Beginning in January 2024 direct and indirect remuneration (DIR) fees will no longer be collected retroactively.  Instead, they will be collected up front, and deducted from reimbursements paid to pharmacies.  But during the first few months of 2024, when the new process takes effect, pharmacies face the very serious situation of what can only be seen as a “double whammy” — 2024 DIR fee assessments withheld at the same time that 2023 fees are retroactively assessed.

It’s a worst possible scenario for pharmacies, and likely to result in serious cash flows.  The National Community Pharmacist Association calls the situation a “DIR Hangover,” while others use terms including “apocalyptic,” and “cliffhanger.”

Whatever term you use, the coming changes are very serious, and may result in cashflow and operational challenges for the nation’s pharmacists, many of whom already operate on extremely tight margins.  Which is why pharmacists should act now, if they have not already done so, to try and get ahead of the situation by gaining full visibility into their financial situation and having a plan in place to address the expected challenges.


What exactly is happening?

In May 2022, the Centers for Medicare & Medicaid Services (CMS) announced changes to the Medicare Part D (drug plan) with regard to pharmacy price concessions.  Specifically, CMS has announced a new policy that, beginning January 1, 2024, requires “Part D plans to apply all price concessions they receive from network pharmacies to the negotiated price at the point of sale so that the beneficiary can also share in the savings.”  Further, the new rule states, “CMS is redefining the negotiated price as the baseline, or lowest possible, payment to a pharmacy, effective January 1, 2024.”

In other words, according to Pharmacy Times, “CMS plans to remove retroactive DIR fees, which are often billed more than six months after a purchase.”  Instead, fees will be collected at point-of-sale.  In doing so, CMS is seeking to reduce out-of-pocket costs for Part D beneficiaries, who will presumably benefit from manufacturer price concessions at point of sale.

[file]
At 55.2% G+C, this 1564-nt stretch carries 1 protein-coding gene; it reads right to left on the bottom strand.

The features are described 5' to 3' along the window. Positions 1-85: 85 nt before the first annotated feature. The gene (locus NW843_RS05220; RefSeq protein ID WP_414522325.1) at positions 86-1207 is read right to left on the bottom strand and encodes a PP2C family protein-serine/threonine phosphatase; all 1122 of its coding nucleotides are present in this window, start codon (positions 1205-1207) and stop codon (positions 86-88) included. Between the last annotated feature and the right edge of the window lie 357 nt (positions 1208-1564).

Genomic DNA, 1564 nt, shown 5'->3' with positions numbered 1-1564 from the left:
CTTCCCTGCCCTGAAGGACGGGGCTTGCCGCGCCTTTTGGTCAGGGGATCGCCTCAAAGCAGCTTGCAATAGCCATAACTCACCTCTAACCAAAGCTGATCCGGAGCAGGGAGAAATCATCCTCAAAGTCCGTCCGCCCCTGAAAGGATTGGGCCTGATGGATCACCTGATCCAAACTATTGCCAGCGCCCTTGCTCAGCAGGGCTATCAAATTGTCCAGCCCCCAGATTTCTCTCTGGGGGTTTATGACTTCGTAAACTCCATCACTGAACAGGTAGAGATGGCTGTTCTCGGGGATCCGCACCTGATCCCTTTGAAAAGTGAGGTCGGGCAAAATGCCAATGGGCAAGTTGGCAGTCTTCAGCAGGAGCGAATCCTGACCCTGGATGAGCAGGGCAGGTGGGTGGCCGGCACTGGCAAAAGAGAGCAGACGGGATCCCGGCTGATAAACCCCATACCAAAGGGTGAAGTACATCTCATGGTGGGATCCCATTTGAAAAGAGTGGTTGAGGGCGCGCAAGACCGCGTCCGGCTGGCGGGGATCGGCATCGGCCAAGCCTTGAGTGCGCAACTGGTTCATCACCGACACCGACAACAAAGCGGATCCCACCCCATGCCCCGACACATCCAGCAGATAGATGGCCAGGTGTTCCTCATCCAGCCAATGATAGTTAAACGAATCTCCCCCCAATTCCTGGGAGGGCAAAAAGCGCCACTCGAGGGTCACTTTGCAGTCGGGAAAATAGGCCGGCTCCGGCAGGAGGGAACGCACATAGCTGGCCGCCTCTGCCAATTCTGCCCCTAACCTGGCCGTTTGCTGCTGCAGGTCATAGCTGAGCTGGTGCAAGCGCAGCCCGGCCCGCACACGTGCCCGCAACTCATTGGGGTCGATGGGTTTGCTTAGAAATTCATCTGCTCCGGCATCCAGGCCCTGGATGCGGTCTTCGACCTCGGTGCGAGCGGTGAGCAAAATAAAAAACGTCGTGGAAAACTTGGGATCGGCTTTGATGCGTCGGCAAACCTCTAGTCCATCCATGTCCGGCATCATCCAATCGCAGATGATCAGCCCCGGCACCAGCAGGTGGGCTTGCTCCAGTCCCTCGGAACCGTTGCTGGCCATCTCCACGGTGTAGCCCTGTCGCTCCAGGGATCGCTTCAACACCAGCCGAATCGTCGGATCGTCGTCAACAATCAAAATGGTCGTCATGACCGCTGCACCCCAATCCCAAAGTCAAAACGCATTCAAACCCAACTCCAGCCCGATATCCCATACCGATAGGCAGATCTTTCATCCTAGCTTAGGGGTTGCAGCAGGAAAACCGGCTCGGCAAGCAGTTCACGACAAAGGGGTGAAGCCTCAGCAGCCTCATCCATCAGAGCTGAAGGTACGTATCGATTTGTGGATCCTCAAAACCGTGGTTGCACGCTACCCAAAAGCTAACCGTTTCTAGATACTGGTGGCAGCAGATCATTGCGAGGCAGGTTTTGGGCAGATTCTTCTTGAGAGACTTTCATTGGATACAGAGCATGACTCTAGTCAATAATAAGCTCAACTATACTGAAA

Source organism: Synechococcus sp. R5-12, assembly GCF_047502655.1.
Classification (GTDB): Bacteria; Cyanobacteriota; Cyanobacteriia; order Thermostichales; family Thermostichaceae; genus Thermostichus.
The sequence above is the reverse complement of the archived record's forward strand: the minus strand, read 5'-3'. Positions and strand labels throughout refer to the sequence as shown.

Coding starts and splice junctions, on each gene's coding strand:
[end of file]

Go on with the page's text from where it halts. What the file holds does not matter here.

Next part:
While the change will ultimately benefit pharmacies by removing the uncertainty associated with retroactive, arbitrary DIR fee assessments, it is likely to result in short-term consequences.


What can pharmacies expect?

In a February 2023 Independent Rx Forum podcast, offered by Pharmacy Times, Ronna Hauser of the National Community Pharmacists Association (NCPA) explained how the changes are likely to affect pharmacies.  “What we are anticipating is that come January 1, pharmacy payments will be reduced, with DIR fees being taken up front at the same time that pharmacies will face outstanding bills for previous 2023 DIR fees, she explained.”

The result, Hauser noted, will likely be “a period within the first quarter of 2024 that we are dubbing ‘the DIR hangover,’ a period in which pharmacies could be paying double DIR fees and this could really wreak havoc with a pharmacy’s cash flow.”


How can pharmacies prepare?

Pharmacies can brace themselves for the coming upheaval by (a) being aware of the situation and (b) having a good understanding of their economic situation.

“You have to make sure you know how cash flow works in your pharmacy,” Scotty Sykes of Sykes & Company accounting firm explained in a discussion with members of the Kentucky Pharmacists Association.  “You need to understand all incoming and outgoing revenues and understand the impact DIR fees have on your pharmacy.”